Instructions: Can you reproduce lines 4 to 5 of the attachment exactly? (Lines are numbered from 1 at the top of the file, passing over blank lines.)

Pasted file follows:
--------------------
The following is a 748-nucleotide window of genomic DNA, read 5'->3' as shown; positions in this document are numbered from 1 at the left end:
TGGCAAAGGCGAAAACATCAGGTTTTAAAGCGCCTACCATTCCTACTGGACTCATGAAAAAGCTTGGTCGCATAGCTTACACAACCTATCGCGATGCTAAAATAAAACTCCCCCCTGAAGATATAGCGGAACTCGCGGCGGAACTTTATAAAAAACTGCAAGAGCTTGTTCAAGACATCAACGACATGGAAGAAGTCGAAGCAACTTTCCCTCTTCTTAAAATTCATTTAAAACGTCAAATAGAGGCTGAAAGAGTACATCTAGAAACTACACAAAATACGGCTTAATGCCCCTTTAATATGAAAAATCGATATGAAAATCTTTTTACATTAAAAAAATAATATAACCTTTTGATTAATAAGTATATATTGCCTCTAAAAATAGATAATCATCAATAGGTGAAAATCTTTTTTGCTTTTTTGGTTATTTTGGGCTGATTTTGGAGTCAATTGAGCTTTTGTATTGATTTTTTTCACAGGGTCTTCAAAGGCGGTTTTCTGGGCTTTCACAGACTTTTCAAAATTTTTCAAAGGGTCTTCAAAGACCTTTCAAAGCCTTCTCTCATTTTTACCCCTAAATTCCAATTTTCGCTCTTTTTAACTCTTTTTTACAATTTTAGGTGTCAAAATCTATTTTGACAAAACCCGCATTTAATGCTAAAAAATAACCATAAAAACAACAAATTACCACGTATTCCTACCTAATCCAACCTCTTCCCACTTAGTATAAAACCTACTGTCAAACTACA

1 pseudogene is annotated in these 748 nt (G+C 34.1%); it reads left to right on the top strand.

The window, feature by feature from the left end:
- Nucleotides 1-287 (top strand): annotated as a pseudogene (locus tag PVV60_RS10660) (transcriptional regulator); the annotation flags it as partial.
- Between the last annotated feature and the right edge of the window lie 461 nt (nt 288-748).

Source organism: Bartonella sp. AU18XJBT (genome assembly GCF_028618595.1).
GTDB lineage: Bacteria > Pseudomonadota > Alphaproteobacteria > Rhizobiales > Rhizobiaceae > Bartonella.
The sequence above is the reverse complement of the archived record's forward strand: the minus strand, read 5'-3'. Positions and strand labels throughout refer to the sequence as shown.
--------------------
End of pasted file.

The window, feature by feature from the left end:
- Nucleotides 1-287 (top strand): annotated as a pseudogene (locus tag PVV60_RS10660) (transcriptional regulator); the annotation flags it as partial.